July 8, 2010 — EpiEP Inc., a medical device company spun out of the University of Virginia, has received $1.5 million in investments and commitments for the development of its novel EpiAccess system, which shows promise to improve and expand the treatment of cardiac arrhythmia and other heart conditions.
Based on technology invented by U.Va. faculty members Dr. Srijoy Mahapatra and George T. Gillies and licensed from the U.Va. Patent Foundation, the EpiAccess system has the goal of providing minimally invasive access to the epicardium, the heart's outermost tissue.
"A significant potential advantage of the EpiAccess system is its ability to help electrophysiologists navigate the tip of the access needle safely onto the outside wall of the heart, thus providing a ready pathway for the instrumentation, such as a catheter or pacing lead, needed to treat arrhythmias," said Gillies, research professor of mechanical engineering, biomedical engineering and physics at U.Va.
Enabling this access are the system's on-board retractable needle and sensor capable of measuring the pressure-frequency signals of target tissues. A software algorithm analyzes the pressure-frequency data to help safely guide clinicians' movement of the needle to the correct site. In addition, the system requires only one 3-millimeter incision, making it much less invasive than standard surgical methods.
"Any time you reduce the risks of a procedure, as we have done with this system, you in principle make treatment available to more people," said Mahapatra, cardiologist and assistant professor of internal medicine and biomedical engineering at U.Va. "Because this technology is less invasive, we hope to use it to treat people who are currently not being treated."
The objective is ultimately to use the technology to treat patients suffering from cardiac arrhythmias, such as atrial fibrillation and ventricular tachycardia – and to do so without making a hole in the right ventricle, as Mahapatra says occurs in as many as a third of patients who are treated with existing surgical techniques.
With its advanced precision, the system might also one day be used for safer pacemaker lead insertion, for stem cell and drug delivery, and to reduce the risk of stroke presently associated with endocardial procedures.
The U.Va. Patent Foundation has filed for international patent protection on the researchers' discoveries, which it licensed to the company in April.
"By joining forces as an interdisciplinary, clinician-researcher team, Drs. Gillies and Mahapatra have been able to combine their efforts and unique insights to create a device with the potential to change the quality of life for many people with heart disease," said Miette H. Michie, executive director and CEO of the Patent Foundation. "We applaud them on the development of this innovative system, and we are so pleased to see EpiEP taking this technology to the next stage."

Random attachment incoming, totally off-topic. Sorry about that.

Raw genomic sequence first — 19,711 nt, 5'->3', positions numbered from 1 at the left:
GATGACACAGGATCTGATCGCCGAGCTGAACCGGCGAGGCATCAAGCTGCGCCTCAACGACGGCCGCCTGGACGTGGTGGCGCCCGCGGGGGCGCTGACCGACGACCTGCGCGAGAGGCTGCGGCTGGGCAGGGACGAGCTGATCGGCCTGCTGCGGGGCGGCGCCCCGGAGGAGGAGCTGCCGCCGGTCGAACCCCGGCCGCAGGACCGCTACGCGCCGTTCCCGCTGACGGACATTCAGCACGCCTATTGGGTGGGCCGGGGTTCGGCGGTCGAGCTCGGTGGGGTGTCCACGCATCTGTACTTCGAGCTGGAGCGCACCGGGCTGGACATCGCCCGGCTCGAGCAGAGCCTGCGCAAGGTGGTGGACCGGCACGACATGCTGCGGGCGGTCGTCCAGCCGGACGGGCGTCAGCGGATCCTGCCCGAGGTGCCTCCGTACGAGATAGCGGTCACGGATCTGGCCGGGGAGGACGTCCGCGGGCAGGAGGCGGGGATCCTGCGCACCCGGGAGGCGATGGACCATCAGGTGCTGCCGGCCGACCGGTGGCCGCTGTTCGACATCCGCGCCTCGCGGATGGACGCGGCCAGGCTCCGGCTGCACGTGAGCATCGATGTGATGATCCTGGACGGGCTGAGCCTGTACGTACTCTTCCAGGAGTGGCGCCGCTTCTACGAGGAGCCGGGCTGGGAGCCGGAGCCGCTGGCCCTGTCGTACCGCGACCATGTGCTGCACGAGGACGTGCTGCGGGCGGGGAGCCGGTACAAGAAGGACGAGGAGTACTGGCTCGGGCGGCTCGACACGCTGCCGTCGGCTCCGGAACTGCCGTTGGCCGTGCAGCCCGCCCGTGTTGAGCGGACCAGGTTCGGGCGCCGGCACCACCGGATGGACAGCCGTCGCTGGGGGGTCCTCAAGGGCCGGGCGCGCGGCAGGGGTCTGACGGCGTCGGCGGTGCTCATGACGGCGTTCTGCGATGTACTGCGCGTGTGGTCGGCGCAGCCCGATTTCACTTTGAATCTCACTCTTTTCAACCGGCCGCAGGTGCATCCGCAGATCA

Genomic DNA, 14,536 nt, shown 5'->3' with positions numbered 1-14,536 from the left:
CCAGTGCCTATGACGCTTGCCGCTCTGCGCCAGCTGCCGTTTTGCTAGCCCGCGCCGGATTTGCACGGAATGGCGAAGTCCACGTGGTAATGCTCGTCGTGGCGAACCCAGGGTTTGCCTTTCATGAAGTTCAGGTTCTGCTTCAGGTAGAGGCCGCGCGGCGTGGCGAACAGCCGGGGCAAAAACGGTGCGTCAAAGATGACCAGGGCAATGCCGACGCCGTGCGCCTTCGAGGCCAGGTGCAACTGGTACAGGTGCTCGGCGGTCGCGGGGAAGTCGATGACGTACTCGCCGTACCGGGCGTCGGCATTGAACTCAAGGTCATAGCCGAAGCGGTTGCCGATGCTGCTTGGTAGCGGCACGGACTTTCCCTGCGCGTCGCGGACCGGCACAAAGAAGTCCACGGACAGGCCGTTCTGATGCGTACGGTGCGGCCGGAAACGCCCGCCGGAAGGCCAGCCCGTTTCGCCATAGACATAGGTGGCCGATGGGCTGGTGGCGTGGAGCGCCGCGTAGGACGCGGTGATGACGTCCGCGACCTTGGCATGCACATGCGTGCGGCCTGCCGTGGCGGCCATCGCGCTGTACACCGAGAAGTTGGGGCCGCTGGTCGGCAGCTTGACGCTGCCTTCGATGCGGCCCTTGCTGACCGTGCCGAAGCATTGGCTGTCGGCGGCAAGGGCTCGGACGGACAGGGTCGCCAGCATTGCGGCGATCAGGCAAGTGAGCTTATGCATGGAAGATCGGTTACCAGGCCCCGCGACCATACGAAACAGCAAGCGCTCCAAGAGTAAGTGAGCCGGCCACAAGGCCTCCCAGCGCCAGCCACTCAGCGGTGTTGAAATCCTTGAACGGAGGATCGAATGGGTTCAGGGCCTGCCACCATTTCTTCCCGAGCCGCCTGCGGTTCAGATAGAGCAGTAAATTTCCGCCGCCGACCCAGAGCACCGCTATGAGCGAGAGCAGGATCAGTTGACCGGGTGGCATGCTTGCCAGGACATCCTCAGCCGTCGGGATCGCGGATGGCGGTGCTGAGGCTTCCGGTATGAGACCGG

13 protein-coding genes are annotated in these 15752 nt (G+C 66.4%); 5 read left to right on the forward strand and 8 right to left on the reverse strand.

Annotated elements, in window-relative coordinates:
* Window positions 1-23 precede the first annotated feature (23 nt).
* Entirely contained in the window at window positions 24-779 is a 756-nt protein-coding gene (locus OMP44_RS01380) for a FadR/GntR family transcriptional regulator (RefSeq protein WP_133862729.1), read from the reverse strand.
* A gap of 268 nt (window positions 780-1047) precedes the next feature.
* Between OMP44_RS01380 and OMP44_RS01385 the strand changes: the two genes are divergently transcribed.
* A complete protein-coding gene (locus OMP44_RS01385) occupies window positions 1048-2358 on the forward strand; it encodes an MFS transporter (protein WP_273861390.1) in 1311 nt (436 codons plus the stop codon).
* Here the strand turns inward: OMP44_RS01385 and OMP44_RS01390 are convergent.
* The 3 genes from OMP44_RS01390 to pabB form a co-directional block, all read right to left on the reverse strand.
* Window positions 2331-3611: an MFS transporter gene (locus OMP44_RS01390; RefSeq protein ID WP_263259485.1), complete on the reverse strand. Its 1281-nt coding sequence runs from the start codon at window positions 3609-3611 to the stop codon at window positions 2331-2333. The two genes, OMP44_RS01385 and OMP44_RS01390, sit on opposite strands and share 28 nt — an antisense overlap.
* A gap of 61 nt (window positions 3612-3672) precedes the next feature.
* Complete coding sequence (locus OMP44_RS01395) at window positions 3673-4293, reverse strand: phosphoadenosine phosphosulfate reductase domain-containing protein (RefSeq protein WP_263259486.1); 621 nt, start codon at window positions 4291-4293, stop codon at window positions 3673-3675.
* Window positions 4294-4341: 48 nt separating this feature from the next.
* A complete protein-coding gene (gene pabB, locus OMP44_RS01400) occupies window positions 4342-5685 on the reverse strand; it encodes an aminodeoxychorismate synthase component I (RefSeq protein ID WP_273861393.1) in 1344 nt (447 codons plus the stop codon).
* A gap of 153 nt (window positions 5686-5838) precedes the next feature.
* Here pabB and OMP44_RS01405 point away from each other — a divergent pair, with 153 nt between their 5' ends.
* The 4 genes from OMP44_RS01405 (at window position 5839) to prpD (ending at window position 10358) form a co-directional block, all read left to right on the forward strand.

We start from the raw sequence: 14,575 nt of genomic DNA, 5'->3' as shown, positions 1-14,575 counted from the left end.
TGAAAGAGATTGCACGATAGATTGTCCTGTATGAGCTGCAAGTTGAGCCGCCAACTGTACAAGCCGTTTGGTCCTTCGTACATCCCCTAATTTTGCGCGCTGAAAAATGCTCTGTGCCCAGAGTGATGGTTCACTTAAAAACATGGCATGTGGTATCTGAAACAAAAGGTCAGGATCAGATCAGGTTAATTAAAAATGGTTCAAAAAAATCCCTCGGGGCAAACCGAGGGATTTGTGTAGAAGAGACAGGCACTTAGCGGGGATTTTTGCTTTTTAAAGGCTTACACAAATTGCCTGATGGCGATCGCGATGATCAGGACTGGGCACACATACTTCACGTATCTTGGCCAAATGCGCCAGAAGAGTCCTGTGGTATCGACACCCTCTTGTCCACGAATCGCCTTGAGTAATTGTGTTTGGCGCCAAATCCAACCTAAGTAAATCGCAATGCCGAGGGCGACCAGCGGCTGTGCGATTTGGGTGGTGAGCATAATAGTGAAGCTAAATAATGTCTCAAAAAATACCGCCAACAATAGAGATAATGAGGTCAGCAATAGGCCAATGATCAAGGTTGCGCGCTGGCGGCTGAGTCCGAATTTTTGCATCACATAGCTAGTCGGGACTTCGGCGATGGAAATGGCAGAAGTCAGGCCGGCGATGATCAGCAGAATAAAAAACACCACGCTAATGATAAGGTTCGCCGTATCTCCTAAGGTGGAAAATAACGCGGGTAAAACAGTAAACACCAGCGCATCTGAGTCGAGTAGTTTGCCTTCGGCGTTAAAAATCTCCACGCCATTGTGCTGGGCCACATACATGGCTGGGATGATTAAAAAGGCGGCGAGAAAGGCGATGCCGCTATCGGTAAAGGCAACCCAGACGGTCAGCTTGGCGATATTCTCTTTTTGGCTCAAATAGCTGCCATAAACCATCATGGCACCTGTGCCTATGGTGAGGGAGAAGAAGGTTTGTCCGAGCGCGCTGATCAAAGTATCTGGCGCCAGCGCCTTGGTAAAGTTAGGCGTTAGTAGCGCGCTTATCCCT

EpiEP received $1 million from Connecticut Innovations' Eli Whitney Fund with additional funding from LaunchCapital and private investors, completing its first round of funding. The company is now headquartered in New Haven, Conn.
The investigators' research was funded by the Johnson & Johnson Corporate Office of Science and Technology, the Wallace H. Coulter Translational Research Partnership and revenues from the U.Va. Patent Foundation.
About the University of Virginia Patent Foundation
The University of Virginia Patent Foundation is a not-for-profit corporation that serves to bring U.Va. technologies to the global marketplace by evaluating, protecting and licensing intellectual property generated in the course of research at U.Va. The Patent Foundation reviews and evaluates nearly 200 inventions per year and has generated approximately $85 million in licensing revenue since its formation in 1977.
About EpiEP Inc.
EpiEP Inc. is a medical device company that is developing a platform of novel access systems which utilize a unique signature waveform to identify in real time that accurate and safe access are achieved for the minimally invasive treatment of cardiovascular disorders. The technology has been licensed from the University of Virginia Patent Foundation, and EpiEP seeks to develop the technology into commercially viable medical devices.